11-year-old student helps school custodian and learns value of job well done

Dylan and Mr. Frank have bonded after an hour a day together for the past three months. (Photo credit: John Le, WLOS)

News 13's Person of the Week is only 11 years old. Even so, Dylan Rollins is leading by example at Sugarloaf Elementary in Henderson County.

Back in January, he realized he could do more for his school and his head custodian, Frank Conner. So, Dylan volunteered to lend a hand by sweeping the floors and vacuuming.

"I used to just sit in the couch in the office, and one morning I just asked if I could start helping," he said. "Instead of sitting there."

He's been back every single morning since.

In a veil of darkness at Sugarloaf Elementary, the early bird usually gets the work. "Pretty much, ha ha," Frank Conner told News 13. "I got my morning routine."

Conner is the first one in the building, but lately, Dylan's not too far behind.

About an hour before each school day, his dad's van pulls up just as the sun comes out. That's when the man known simply as "Mr. Frank" gets to see a ray of sunshine.

"He considers all three of the custodians his good buds!" Mr. Frank said with a kind-hearted laugh.

Dylan is a fifth-grade breath of fresh air.

"Good morning, Dylan!" Frank said, greeting his helper on Wednesday. "You want to do your normal routine?"

Turns out Dylan's routine is far above the norm.

"I've always enjoyed this kind of work," he said, pushing a broom. "I like helping people."

Months later, Dylan and his knock knock jokes keep on coming to the door.

"That big smile on his face, kindly warms my soul," Frank said.

An hour a day with the custodian teaches the boy the value of a job well done.

"Especially the way the world is today, we need good leaders," Frank said.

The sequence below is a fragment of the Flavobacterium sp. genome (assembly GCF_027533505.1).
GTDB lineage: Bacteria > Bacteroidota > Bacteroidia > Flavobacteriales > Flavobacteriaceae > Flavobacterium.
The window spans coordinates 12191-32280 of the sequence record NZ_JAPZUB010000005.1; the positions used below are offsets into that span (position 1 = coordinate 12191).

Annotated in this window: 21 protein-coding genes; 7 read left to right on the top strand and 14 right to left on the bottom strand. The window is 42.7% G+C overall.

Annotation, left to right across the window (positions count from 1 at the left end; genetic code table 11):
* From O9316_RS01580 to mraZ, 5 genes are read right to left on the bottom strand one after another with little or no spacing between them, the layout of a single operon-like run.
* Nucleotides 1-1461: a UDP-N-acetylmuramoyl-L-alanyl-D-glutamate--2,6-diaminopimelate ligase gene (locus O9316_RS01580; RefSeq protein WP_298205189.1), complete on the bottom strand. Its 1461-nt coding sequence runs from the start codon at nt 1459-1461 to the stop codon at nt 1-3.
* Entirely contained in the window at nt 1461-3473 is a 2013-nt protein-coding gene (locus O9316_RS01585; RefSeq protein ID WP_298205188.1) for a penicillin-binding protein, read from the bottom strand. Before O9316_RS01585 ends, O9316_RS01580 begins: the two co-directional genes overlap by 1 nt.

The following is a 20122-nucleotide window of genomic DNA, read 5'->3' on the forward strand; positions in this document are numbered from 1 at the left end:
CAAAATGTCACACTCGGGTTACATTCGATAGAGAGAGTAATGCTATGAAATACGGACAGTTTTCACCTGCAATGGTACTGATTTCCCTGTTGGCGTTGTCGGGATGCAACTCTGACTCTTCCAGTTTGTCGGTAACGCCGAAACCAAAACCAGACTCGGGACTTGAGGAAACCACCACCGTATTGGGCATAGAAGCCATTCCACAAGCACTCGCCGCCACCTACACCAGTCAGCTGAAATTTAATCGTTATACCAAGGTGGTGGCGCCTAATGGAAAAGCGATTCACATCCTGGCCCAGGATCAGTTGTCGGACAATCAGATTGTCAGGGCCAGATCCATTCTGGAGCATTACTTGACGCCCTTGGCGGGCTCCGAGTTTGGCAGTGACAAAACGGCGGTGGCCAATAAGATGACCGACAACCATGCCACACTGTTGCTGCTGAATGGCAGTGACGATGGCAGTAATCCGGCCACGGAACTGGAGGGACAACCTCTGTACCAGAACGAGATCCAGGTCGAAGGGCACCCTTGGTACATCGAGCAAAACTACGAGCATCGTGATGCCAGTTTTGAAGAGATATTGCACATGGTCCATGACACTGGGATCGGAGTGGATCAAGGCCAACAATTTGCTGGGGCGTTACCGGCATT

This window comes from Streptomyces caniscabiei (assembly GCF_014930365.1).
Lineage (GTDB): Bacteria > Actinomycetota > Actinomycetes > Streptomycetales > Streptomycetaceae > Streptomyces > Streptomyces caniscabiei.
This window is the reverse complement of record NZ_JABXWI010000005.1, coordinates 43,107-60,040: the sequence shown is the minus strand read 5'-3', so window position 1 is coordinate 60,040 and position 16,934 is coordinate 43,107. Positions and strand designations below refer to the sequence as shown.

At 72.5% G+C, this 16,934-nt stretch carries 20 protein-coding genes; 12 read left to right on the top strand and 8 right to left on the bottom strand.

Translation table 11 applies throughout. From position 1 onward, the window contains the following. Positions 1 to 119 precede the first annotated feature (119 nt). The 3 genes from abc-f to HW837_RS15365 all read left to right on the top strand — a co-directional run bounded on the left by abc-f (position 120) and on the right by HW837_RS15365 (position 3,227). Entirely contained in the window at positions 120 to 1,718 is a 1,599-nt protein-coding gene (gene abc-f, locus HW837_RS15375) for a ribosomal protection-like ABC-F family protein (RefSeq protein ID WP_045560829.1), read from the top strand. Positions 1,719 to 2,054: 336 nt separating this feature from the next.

The labor also reinforces what Dylan's learned at home.

"Probably my father," he said. "He works constantly so we can have a good life."

"That boy's in here early every day!" marveled teacher Janet Covington.

"Dylan is an extraordinary young man," she said. "He's a very hard worker and he wants to give back to our school."

"I'll have to give him credit," Frank said to Dylan, affectionately. "He's one of the better ones."

Along the way, the chores led to a cherished mentor.

"Yeah, he's a wonderful kid," the custodian said. "Trustworthy."

Which makes it that much harder to say so long. Dylan's last day at Sugarloaf is in June. Next year, it's on to middle school.

"He's taught me how to do a lot of stuff," the boy said of "Mr. Frank."

Frank admits he'll miss his smiling sidekick.

"Real bad," he told News 13. "As a matter of fact, I've told him and some of the teachers you can not move up, we're going to hold you here, haha."

Barring a teacher intervention, they have precious few days together.

"You got Pop Tarts this morning," Frank said, handing Dylan a S'mores flavored pastry. "He works pretty cheap."

One sweet gesture deserves another, and this about as sweet as it gets.

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